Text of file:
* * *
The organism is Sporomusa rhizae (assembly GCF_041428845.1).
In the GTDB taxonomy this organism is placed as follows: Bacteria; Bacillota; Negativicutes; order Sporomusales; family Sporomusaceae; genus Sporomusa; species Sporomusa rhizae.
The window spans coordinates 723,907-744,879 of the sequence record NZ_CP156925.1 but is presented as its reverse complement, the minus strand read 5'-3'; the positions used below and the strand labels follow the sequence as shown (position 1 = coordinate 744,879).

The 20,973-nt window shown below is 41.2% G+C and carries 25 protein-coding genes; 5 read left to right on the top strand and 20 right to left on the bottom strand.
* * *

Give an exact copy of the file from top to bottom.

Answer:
The organism is Sporomusa rhizae (assembly GCF_041428845.1).
In the GTDB taxonomy this organism is placed as follows: Bacteria; Bacillota; Negativicutes; order Sporomusales; family Sporomusaceae; genus Sporomusa; species Sporomusa rhizae.
The window spans coordinates 723,907-744,879 of the sequence record NZ_CP156925.1 but is presented as its reverse complement, the minus strand read 5'-3'; the positions used below and the strand labels follow the sequence as shown (position 1 = coordinate 744,879).

The 20,973-nt window shown below is 41.2% G+C and carries 25 protein-coding genes; 5 read left to right on the top strand and 20 right to left on the bottom strand.